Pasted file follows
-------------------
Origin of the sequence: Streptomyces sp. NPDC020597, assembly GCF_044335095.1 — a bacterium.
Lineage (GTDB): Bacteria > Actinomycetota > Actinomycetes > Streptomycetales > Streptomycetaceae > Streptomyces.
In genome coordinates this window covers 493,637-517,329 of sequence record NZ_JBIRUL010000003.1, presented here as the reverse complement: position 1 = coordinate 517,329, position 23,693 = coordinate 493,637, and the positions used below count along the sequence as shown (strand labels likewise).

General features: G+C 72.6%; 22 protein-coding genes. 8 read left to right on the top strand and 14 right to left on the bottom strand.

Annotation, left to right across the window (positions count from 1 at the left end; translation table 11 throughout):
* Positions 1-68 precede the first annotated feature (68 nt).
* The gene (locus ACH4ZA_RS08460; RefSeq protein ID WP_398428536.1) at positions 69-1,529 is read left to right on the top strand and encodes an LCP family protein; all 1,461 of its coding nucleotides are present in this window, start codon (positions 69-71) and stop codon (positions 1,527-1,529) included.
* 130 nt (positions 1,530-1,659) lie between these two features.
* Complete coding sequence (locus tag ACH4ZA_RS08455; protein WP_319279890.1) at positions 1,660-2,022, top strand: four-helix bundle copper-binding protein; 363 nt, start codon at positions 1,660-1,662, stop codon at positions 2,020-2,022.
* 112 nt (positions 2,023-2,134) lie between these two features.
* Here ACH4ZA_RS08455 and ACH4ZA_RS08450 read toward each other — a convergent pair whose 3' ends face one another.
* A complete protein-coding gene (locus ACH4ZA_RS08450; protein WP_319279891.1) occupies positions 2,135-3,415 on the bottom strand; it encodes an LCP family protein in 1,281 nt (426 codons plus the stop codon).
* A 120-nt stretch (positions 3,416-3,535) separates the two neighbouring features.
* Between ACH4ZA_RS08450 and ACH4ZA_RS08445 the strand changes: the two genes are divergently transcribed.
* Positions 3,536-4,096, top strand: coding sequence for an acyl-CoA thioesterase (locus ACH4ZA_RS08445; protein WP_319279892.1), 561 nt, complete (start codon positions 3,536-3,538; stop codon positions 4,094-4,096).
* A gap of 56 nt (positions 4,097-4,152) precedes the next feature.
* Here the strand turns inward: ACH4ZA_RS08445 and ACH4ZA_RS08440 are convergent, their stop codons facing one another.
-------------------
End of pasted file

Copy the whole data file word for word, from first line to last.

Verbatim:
Origin of the sequence: Streptomyces sp. NPDC020597, assembly GCF_044335095.1 — a bacterium.
Lineage (GTDB): Bacteria > Actinomycetota > Actinomycetes > Streptomycetales > Streptomycetaceae > Streptomyces.
In genome coordinates this window covers 493,637-517,329 of sequence record NZ_JBIRUL010000003.1, presented here as the reverse complement: position 1 = coordinate 517,329, position 23,693 = coordinate 493,637, and the positions used below count along the sequence as shown (strand labels likewise).

General features: G+C 72.6%; 22 protein-coding genes. 8 read left to right on the top strand and 14 right to left on the bottom strand.

Annotation, left to right across the window (positions count from 1 at the left end; translation table 11 throughout):
* Positions 1-68 precede the first annotated feature (68 nt).
* The gene (locus ACH4ZA_RS08460; RefSeq protein ID WP_398428536.1) at positions 69-1,529 is read left to right on the top strand and encodes an LCP family protein; all 1,461 of its coding nucleotides are present in this window, start codon (positions 69-71) and stop codon (positions 1,527-1,529) included.
* 130 nt (positions 1,530-1,659) lie between these two features.
* Complete coding sequence (locus tag ACH4ZA_RS08455; protein WP_319279890.1) at positions 1,660-2,022, top strand: four-helix bundle copper-binding protein; 363 nt, start codon at positions 1,660-1,662, stop codon at positions 2,020-2,022.
* 112 nt (positions 2,023-2,134) lie between these two features.
* Here ACH4ZA_RS08455 and ACH4ZA_RS08450 read toward each other — a convergent pair whose 3' ends face one another.
* A complete protein-coding gene (locus ACH4ZA_RS08450; protein WP_319279891.1) occupies positions 2,135-3,415 on the bottom strand; it encodes an LCP family protein in 1,281 nt (426 codons plus the stop codon).
* A 120-nt stretch (positions 3,416-3,535) separates the two neighbouring features.
* Between ACH4ZA_RS08450 and ACH4ZA_RS08445 the strand changes: the two genes are divergently transcribed.
* Positions 3,536-4,096, top strand: coding sequence for an acyl-CoA thioesterase (locus ACH4ZA_RS08445; protein WP_319279892.1), 561 nt, complete (start codon positions 3,536-3,538; stop codon positions 4,094-4,096).
* A gap of 56 nt (positions 4,097-4,152) precedes the next feature.
* Here the strand turns inward: ACH4ZA_RS08445 and ACH4ZA_RS08440 are convergent, their stop codons facing one another.